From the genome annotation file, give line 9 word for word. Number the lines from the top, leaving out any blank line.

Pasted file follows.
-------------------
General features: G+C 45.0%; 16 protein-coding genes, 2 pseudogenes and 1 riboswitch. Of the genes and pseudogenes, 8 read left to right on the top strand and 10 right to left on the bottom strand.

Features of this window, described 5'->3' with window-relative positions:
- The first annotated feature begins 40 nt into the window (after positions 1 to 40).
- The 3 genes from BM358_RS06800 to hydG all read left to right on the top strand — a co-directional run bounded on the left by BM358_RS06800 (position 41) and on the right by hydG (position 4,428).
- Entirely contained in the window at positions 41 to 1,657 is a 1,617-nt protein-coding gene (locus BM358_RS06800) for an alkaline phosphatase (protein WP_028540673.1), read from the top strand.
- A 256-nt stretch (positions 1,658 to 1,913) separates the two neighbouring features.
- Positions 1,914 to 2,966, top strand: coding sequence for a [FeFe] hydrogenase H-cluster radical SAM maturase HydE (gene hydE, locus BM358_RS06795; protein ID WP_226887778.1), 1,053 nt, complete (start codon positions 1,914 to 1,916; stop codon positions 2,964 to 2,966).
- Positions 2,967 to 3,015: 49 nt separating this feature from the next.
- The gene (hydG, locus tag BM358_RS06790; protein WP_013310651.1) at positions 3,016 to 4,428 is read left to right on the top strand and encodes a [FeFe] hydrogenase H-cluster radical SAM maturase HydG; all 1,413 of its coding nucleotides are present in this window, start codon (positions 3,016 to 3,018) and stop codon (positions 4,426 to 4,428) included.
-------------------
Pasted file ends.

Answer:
- The gene (hydG, locus tag BM358_RS06790; protein WP_013310651.1) at positions 3,016 to 4,428 is read left to right on the top strand and encodes a [FeFe] hydrogenase H-cluster radical SAM maturase HydG; all 1,413 of its coding nucleotides are present in this window, start codon (positions 3,016 to 3,018) and stop codon (positions 4,426 to 4,428) included.